Back in the Eighties, when big hair and shoulder pads ruled supreme, as did Ronald Reagan in all his numbingly myopic splendor, I tried my first Rusty Nail. My friend Kristen waitressed at The Annex, a local basement haunt that fed and kept mirthful the hoards of Princetonians and townsfolk who hankered for a cheap drink and some cheap eats. Steak Diane was on their menu and it was the best bet, along with your typical strains of Manhattans, Martinis, and Whiskey Sours. I knew I liked bourbon - I got very drunk one night with a few friends, taking shots of Jim Beam- and Whiskey Sours were my go-to cocktail. They were sweet and sour, and they suited my taste buds just fine. Or so I thought.
Kristen suggested I try a Rusty Nail when I asked for some cocktail advice one night when she was off-duty and I should have been off writing another boring lit-crit paper. "What's in it?" "Scotch and Drambuie." At this point on my spirituous journey, I knew that scotch tasted different than bourbon. I didn't know what gave them their unique tastes, but I knew I liked bourbon more. "What the hell is Drambuie?" "Sweet scotch." "Okay, I'll give it a try."
I remember the first sip like it was yesterday. The scotch was fine - like I've said, I've sipped on scotch before and liked it just up to a point. If that's all there is, I'll drink it. But this time it was different. I really took a shine to Drambuie. I found out later what it actually is: a Scottish honey- and herb-flavored liqueur made from aged malt whisky, heather honey, and naturally, a secret blend of herbs and spices. I noted while sipping how it played with the scotch, smoothing out its rough edges.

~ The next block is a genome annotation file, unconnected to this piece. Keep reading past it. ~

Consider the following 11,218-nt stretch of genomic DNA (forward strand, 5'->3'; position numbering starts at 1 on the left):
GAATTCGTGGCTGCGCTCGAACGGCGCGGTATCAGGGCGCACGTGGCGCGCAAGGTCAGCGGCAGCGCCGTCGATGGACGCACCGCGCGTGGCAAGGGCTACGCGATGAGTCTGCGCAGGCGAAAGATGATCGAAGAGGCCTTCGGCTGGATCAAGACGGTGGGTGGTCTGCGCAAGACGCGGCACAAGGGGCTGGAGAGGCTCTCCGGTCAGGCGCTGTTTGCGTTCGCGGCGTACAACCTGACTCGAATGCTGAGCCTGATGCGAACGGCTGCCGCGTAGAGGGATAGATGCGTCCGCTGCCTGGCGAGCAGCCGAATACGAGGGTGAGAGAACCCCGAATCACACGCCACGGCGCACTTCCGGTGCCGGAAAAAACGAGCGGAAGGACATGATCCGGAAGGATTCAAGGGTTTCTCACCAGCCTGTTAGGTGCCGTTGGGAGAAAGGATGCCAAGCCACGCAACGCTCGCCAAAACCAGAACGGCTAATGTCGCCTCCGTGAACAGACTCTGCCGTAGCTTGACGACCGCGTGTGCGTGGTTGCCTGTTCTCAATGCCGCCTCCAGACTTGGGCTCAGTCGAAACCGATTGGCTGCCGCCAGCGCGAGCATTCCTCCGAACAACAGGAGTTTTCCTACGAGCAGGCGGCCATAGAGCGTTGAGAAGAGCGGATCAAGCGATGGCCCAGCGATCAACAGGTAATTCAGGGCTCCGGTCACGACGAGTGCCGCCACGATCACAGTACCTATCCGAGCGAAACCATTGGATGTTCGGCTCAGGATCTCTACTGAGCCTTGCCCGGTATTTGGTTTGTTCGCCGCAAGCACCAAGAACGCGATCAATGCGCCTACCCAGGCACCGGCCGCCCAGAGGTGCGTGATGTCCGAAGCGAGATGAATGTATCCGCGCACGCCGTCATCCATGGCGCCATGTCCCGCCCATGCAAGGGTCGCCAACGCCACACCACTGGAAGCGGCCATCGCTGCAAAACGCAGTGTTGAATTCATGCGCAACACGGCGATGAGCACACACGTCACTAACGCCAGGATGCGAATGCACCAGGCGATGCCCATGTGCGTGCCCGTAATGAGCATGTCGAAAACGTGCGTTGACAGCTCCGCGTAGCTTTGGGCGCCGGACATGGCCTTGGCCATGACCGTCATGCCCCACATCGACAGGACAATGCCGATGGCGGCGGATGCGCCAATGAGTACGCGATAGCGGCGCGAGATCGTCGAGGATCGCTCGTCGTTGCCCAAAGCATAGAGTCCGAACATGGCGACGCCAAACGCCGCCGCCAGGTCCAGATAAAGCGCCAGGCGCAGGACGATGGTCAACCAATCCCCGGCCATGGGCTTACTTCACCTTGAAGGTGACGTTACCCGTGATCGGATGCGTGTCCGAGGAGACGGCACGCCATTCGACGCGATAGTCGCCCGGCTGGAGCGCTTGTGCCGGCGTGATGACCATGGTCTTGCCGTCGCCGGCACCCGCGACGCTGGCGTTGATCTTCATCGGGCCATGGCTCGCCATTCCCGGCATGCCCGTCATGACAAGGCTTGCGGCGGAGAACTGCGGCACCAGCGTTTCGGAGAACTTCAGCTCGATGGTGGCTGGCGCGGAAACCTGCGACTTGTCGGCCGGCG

Twenty years or so later, I find myself sipping on Rusty Nails when I'm in the mood for something potent, peaty-sweet, and old-school. There's nothing like one on a cool fall evening, perhaps in front of the first fire of the season, capping the night off with some friends with whom you've just shared a hearty meal.
(adapted by Cocktail Buzz)
Stir in ice for 30 seconds and strain into an ice-filled rocks glass.
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Photo (c) Steve Schul, Cocktail Buzz